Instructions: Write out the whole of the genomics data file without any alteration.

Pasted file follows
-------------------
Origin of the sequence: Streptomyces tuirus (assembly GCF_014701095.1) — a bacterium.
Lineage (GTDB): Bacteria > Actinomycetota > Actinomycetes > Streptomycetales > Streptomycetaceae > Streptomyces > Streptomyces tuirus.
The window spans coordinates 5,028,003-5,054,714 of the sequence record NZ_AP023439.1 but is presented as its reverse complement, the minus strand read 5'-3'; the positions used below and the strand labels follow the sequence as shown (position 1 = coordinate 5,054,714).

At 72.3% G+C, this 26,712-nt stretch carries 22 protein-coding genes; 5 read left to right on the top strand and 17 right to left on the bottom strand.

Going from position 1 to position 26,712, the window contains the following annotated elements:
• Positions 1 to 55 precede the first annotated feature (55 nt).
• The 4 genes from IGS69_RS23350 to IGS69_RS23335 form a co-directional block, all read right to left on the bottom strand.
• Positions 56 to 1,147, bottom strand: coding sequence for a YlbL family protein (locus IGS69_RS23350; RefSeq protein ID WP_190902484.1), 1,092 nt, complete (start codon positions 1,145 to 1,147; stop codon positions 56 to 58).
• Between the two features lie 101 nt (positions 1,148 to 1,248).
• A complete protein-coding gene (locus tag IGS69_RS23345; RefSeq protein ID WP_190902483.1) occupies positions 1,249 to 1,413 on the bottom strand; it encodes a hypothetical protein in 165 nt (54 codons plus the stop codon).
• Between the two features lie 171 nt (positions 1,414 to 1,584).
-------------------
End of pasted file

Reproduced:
Origin of the sequence: Streptomyces tuirus (assembly GCF_014701095.1) — a bacterium.
Lineage (GTDB): Bacteria > Actinomycetota > Actinomycetes > Streptomycetales > Streptomycetaceae > Streptomyces > Streptomyces tuirus.
The window spans coordinates 5,028,003-5,054,714 of the sequence record NZ_AP023439.1 but is presented as its reverse complement, the minus strand read 5'-3'; the positions used below and the strand labels follow the sequence as shown (position 1 = coordinate 5,054,714).

At 72.3% G+C, this 26,712-nt stretch carries 22 protein-coding genes; 5 read left to right on the top strand and 17 right to left on the bottom strand.

Going from position 1 to position 26,712, the window contains the following annotated elements:
• Positions 1 to 55 precede the first annotated feature (55 nt).
• The 4 genes from IGS69_RS23350 to IGS69_RS23335 form a co-directional block, all read right to left on the bottom strand.
• Positions 56 to 1,147, bottom strand: coding sequence for a YlbL family protein (locus IGS69_RS23350; RefSeq protein ID WP_190902484.1), 1,092 nt, complete (start codon positions 1,145 to 1,147; stop codon positions 56 to 58).
• Between the two features lie 101 nt (positions 1,148 to 1,248).
• A complete protein-coding gene (locus tag IGS69_RS23345; RefSeq protein ID WP_190902483.1) occupies positions 1,249 to 1,413 on the bottom strand; it encodes a hypothetical protein in 165 nt (54 codons plus the stop codon).
• Between the two features lie 171 nt (positions 1,414 to 1,584).